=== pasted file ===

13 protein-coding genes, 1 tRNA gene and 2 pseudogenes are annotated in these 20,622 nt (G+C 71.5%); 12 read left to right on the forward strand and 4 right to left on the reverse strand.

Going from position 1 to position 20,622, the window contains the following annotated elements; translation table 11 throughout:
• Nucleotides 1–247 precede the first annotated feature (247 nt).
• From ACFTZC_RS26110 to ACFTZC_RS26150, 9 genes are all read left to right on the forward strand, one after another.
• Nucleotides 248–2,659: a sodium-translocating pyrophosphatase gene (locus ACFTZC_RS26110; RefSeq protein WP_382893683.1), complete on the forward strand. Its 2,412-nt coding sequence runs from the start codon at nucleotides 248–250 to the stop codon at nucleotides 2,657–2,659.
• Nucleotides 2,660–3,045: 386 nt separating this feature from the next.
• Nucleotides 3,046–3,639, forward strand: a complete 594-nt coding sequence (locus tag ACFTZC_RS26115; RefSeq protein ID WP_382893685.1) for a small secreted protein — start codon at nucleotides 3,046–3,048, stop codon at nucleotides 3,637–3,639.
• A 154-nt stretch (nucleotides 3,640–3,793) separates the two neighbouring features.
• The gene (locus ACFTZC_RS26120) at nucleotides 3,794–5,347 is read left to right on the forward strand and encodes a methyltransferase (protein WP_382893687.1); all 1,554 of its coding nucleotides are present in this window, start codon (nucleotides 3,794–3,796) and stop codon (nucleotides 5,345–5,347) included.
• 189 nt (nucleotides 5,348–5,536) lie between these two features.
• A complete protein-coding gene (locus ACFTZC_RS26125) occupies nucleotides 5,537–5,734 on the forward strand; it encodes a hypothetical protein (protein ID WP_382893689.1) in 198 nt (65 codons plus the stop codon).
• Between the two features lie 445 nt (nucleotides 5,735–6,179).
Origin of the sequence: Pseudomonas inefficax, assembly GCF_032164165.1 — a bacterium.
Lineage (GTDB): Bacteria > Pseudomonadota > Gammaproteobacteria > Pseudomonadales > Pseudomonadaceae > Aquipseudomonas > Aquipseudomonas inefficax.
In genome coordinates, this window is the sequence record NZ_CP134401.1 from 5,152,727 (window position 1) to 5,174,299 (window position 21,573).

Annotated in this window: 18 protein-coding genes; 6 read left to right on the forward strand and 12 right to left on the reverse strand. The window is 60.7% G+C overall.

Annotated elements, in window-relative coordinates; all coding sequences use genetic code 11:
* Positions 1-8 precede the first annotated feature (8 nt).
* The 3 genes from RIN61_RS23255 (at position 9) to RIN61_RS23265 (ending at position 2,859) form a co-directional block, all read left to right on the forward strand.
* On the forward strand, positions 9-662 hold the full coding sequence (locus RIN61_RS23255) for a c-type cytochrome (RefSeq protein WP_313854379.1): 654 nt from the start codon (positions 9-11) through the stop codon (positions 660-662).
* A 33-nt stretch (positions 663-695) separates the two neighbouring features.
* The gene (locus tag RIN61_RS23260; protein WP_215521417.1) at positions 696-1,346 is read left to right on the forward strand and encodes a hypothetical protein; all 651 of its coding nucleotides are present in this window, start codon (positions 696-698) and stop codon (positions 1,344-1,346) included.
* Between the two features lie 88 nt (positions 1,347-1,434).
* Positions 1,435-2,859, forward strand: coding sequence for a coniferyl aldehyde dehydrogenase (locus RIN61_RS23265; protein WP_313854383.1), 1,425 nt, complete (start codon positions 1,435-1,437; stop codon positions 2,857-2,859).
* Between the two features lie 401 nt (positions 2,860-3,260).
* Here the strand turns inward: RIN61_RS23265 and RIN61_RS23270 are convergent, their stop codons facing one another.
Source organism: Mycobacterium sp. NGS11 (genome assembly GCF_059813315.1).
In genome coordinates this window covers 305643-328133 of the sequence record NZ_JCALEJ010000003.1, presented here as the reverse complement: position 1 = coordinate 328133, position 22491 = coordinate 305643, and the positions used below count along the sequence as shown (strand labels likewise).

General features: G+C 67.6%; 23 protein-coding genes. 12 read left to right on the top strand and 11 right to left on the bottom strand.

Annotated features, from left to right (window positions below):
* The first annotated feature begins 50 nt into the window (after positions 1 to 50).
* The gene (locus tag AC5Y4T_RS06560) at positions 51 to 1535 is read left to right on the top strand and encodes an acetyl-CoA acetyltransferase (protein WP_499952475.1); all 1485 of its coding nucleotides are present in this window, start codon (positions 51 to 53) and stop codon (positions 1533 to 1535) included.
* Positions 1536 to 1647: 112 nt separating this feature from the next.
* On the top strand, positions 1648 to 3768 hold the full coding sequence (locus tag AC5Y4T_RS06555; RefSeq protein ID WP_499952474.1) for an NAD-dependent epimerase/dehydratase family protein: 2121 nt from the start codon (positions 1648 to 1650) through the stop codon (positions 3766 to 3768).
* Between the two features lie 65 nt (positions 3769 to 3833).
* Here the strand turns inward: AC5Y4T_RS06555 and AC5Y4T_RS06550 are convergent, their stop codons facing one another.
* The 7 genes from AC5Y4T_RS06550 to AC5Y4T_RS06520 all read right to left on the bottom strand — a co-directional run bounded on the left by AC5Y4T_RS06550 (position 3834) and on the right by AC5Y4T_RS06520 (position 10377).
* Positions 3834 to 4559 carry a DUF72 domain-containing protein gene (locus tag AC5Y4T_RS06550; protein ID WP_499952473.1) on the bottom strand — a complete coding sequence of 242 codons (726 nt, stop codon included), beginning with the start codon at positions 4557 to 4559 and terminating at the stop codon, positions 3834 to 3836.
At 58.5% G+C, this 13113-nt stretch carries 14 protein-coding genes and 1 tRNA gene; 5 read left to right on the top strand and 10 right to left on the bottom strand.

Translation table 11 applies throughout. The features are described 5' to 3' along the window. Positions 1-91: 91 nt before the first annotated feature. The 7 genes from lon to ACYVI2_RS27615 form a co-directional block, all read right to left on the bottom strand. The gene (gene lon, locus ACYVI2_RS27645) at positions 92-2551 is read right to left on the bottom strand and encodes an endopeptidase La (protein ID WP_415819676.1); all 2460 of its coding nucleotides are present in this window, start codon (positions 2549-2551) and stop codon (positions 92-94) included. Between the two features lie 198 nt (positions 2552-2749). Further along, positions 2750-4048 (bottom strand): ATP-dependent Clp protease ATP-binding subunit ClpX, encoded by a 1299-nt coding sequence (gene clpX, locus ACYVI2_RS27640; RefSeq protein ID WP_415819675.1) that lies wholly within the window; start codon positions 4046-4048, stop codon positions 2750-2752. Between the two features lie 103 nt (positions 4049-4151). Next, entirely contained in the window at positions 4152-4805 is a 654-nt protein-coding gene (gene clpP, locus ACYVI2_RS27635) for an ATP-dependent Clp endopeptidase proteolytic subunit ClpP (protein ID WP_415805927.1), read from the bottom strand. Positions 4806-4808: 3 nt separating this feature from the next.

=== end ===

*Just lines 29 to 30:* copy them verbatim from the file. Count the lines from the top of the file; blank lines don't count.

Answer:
General features: G+C 67.6%; 23 protein-coding genes. 12 read left to right on the top strand and 11 right to left on the bottom strand.

Annotated features, from left to right (window positions below):